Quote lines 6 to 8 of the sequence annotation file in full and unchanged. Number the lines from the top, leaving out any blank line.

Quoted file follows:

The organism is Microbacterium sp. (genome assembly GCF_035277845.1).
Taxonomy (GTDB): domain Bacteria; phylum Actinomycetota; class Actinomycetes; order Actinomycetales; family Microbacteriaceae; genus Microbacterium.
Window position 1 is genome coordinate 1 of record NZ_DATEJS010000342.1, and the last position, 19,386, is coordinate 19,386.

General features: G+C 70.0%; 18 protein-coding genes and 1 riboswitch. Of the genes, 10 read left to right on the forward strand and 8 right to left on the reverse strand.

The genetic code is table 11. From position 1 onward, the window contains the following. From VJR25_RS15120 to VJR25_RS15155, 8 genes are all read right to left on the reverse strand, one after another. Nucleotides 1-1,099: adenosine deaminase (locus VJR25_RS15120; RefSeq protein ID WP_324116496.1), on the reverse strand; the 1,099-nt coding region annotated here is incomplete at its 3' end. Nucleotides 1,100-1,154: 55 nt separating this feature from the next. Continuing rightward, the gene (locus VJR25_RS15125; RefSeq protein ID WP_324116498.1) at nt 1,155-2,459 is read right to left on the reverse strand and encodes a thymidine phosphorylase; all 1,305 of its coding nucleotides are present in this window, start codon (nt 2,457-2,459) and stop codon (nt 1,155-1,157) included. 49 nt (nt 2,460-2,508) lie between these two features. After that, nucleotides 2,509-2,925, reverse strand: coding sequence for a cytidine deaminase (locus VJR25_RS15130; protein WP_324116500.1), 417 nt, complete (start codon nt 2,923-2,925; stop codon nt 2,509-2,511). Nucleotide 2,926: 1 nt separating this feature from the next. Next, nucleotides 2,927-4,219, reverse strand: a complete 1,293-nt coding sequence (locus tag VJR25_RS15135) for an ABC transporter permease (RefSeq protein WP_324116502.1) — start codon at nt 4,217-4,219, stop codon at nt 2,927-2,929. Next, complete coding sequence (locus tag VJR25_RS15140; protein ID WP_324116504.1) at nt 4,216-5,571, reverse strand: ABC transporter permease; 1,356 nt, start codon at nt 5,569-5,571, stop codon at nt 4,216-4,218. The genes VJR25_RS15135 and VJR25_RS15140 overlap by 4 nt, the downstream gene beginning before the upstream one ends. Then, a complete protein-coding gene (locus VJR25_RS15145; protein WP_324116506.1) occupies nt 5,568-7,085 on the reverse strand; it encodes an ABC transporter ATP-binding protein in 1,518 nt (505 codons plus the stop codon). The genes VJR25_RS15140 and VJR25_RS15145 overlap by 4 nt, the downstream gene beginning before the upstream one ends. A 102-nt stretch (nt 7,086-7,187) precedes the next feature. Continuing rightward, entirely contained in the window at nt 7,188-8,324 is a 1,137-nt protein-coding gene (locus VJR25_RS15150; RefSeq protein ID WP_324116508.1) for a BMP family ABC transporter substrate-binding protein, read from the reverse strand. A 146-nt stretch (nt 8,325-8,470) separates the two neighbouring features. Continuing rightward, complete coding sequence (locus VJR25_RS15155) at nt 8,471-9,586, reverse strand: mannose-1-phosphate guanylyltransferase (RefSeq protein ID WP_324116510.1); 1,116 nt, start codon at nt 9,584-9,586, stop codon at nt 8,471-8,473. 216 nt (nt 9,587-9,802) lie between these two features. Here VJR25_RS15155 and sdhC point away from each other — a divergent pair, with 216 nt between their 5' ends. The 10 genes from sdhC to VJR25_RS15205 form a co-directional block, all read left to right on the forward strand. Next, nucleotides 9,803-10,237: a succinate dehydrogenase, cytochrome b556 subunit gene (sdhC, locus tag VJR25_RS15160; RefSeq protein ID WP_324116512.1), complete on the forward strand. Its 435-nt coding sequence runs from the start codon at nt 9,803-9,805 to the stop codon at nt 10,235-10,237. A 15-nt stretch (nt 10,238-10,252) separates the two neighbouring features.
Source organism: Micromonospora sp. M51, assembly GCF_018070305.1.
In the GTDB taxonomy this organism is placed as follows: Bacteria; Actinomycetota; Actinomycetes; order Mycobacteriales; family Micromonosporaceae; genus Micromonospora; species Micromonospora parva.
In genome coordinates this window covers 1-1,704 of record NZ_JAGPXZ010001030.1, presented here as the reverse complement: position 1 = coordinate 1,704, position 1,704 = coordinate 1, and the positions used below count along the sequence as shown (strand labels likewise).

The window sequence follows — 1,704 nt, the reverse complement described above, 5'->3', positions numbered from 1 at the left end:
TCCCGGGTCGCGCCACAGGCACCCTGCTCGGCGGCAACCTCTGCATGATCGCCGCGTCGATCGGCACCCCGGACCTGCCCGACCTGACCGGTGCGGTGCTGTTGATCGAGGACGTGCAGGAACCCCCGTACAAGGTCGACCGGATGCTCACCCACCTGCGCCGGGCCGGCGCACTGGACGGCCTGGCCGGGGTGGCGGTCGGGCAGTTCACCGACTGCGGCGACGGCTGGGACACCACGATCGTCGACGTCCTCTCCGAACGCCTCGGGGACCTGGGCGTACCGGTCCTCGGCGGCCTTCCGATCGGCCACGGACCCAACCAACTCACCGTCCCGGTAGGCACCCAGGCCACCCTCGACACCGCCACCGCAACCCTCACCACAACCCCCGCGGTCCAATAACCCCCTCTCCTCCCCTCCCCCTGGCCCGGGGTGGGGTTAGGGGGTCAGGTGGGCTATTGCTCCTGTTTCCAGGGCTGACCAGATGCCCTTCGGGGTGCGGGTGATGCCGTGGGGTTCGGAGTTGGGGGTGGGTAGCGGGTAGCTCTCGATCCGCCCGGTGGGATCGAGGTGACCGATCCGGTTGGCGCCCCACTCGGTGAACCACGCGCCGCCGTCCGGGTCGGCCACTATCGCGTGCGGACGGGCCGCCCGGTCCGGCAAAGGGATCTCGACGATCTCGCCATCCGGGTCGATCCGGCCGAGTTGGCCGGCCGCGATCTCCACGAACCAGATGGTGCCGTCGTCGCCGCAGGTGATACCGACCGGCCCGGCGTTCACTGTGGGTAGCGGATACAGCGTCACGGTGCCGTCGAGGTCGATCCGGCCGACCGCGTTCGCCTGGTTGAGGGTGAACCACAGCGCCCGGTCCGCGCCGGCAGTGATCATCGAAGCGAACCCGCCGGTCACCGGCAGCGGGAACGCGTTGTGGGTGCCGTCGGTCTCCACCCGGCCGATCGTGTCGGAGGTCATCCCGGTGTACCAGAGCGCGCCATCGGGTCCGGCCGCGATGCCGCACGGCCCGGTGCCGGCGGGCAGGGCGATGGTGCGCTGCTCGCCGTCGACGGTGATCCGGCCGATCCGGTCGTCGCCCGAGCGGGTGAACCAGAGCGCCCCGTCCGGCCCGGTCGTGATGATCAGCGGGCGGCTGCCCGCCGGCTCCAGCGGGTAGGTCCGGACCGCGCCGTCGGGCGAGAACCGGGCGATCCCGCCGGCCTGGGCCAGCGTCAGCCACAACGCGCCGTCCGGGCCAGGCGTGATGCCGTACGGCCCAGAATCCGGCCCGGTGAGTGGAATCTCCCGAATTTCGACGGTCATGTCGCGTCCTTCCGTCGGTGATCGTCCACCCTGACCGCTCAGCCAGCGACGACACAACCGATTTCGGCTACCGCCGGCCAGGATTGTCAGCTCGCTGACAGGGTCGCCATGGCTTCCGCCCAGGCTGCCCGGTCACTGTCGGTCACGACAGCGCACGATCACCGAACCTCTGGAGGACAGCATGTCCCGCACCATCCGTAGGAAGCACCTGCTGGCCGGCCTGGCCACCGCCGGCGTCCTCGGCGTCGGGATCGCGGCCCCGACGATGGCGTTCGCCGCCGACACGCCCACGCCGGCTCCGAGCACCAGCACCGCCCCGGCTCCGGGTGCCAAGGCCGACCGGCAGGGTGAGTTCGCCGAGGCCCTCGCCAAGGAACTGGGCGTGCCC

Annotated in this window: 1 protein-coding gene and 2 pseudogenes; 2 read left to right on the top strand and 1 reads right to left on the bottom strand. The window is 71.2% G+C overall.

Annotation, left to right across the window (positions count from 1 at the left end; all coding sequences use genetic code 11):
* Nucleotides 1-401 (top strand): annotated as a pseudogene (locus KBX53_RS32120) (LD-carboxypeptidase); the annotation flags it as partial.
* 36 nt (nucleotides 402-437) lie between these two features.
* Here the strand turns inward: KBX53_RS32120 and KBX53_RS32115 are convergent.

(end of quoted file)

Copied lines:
Source organism: Micromonospora sp. M51, assembly GCF_018070305.1.
In the GTDB taxonomy this organism is placed as follows: Bacteria; Actinomycetota; Actinomycetes; order Mycobacteriales; family Micromonosporaceae; genus Micromonospora; species Micromonospora parva.
In genome coordinates this window covers 1-1,704 of record NZ_JAGPXZ010001030.1, presented here as the reverse complement: position 1 = coordinate 1,704, position 1,704 = coordinate 1, and the positions used below count along the sequence as shown (strand labels likewise).